Convenors: Philipp Degens, Department for Co-operative Studies, University of Cologne, Germany, & Dr Simon Derpmann, Philosophy Department, University of Münster, Germany
There is a rediscovery of money as a subject of social theory that began in the 1990s and that has been invigorated by debates over the future of financial capitalism since the 2008 crisis. Of course, few people ever doubted the fundamental role of money in the development of markets and capitalist society. However, money was widely left to economic theory, whose primary concern was the inclusion of its effects into models of market exchange, private investment or state finance. Even though influential accounts – such as Marx’s idea of the money fetish or Simmel’s account of the abstract objectivity of money and its cultural implications – reflected on the social nature of money, they remained disconnected from the mainstream conception of money within economic thought. The question of the nature and meaning of money reentered the debate primarily via sociology through authors like Zelizer, Dodd, Ganßmann, and Ingham, or anthropologists like Hart and Graeber. These accounts inquire into the constitution of money as a commodity, a promise, or the relation of debt and credit. An understanding of money on this level is crucial to estimating its social, political and moral significance. In continuation of previous MANCEPT workshops aiming at “thinking the economy” this workshop proposes to inquire into the social nature of money.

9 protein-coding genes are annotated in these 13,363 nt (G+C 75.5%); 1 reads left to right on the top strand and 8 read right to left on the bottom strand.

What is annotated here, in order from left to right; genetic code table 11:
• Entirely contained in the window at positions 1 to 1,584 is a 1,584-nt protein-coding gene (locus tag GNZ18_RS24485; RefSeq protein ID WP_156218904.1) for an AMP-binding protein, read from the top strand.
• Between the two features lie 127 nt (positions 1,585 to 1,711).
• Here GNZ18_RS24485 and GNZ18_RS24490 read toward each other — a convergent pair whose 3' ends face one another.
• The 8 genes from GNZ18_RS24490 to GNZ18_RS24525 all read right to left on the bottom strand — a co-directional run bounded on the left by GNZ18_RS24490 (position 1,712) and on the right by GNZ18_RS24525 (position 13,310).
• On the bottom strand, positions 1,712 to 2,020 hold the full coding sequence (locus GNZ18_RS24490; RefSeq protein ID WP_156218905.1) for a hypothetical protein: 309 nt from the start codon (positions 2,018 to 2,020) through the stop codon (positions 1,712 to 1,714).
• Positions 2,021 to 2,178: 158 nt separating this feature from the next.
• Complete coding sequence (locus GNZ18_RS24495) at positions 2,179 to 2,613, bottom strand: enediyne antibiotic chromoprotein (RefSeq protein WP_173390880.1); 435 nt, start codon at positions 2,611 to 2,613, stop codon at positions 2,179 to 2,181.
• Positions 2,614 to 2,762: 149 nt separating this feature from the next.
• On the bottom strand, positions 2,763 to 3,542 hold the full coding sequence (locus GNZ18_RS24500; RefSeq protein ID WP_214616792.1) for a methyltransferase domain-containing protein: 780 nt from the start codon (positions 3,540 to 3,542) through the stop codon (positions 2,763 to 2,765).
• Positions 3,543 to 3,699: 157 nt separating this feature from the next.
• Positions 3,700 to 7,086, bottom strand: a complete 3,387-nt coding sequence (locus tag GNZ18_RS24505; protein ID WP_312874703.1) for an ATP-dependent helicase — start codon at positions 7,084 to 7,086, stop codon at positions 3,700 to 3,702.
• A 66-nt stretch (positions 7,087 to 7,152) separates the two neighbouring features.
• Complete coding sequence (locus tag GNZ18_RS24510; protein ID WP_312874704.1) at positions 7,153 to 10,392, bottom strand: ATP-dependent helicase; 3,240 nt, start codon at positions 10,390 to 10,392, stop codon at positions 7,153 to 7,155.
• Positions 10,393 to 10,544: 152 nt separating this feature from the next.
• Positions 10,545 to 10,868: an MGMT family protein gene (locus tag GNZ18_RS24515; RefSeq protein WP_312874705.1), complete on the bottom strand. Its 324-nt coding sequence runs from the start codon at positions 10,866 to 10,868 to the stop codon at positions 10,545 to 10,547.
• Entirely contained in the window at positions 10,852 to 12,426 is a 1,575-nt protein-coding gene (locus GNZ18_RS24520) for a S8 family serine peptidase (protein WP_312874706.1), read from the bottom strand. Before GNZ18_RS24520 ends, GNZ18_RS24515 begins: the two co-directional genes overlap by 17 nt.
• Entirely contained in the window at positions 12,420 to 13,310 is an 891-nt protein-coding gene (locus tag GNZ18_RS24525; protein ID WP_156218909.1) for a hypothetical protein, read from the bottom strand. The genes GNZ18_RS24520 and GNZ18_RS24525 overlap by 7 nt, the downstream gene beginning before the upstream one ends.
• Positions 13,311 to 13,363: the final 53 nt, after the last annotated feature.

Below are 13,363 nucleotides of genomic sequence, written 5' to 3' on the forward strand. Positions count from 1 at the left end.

Along these lines, the workshop is meant to provide an opportunity for discussing a wide range of questions with regard to the political, social and philosophical understanding of money. Among the questions that it poses are: How do social relations constitute money? In what regards does the diversification of monetary forms (including alternative monies like Bitcoin or local currencies) change our understanding of money? How does money affect social relations? What are the moral problems of the expansion of the money economy? What practical arguments can be brought forward to regulate the utilization of money? Are there alternatives to the present institution of money?
We invite abstracts of less than 500 words that address these questions. We welcome contributions – also work in progress – from political theory, sociology, and philosophy, or other related fields. Please send us your proposal by June 1st, 2014 (firstname.lastname@example.org and email@example.com).